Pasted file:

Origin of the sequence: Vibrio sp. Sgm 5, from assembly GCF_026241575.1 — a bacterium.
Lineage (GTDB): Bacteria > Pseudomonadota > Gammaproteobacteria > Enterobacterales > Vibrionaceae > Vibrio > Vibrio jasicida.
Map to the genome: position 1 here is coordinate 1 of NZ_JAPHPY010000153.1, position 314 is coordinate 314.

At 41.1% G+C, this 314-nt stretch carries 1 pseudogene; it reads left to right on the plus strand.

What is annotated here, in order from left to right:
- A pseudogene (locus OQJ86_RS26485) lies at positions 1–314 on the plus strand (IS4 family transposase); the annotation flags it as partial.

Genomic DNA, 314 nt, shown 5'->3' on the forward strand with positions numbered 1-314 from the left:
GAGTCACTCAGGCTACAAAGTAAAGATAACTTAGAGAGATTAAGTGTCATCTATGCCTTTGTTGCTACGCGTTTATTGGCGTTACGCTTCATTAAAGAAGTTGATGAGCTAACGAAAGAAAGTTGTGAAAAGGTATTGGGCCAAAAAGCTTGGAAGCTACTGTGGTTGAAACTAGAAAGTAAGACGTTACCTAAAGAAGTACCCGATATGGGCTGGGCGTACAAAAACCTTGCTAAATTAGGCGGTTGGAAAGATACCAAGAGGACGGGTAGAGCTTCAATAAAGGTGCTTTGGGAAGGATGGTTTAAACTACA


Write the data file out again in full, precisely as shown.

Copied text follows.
Origin of the sequence: Vibrio sp. Sgm 5, from assembly GCF_026241575.1 — a bacterium.
Lineage (GTDB): Bacteria > Pseudomonadota > Gammaproteobacteria > Enterobacterales > Vibrionaceae > Vibrio > Vibrio jasicida.
Map to the genome: position 1 here is coordinate 1 of NZ_JAPHPY010000153.1, position 314 is coordinate 314.

At 41.1% G+C, this 314-nt stretch carries 1 pseudogene; it reads left to right on the plus strand.

What is annotated here, in order from left to right:
- A pseudogene (locus OQJ86_RS26485) lies at positions 1–314 on the plus strand (IS4 family transposase); the annotation flags it as partial.

Genomic DNA, 314 nt, shown 5'->3' on the forward strand with positions numbered 1-314 from the left:
GAGTCACTCAGGCTACAAAGTAAAGATAACTTAGAGAGATTAAGTGTCATCTATGCCTTTGTTGCTACGCGTTTATTGGCGTTACGCTTCATTAAAGAAGTTGATGAGCTAACGAAAGAAAGTTGTGAAAAGGTATTGGGCCAAAAAGCTTGGAAGCTACTGTGGTTGAAACTAGAAAGTAAGACGTTACCTAAAGAAGTACCCGATATGGGCTGGGCGTACAAAAACCTTGCTAAATTAGGCGGTTGGAAAGATACCAAGAGGACGGGTAGAGCTTCAATAAAGGTGCTTTGGGAAGGATGGTTTAAACTACA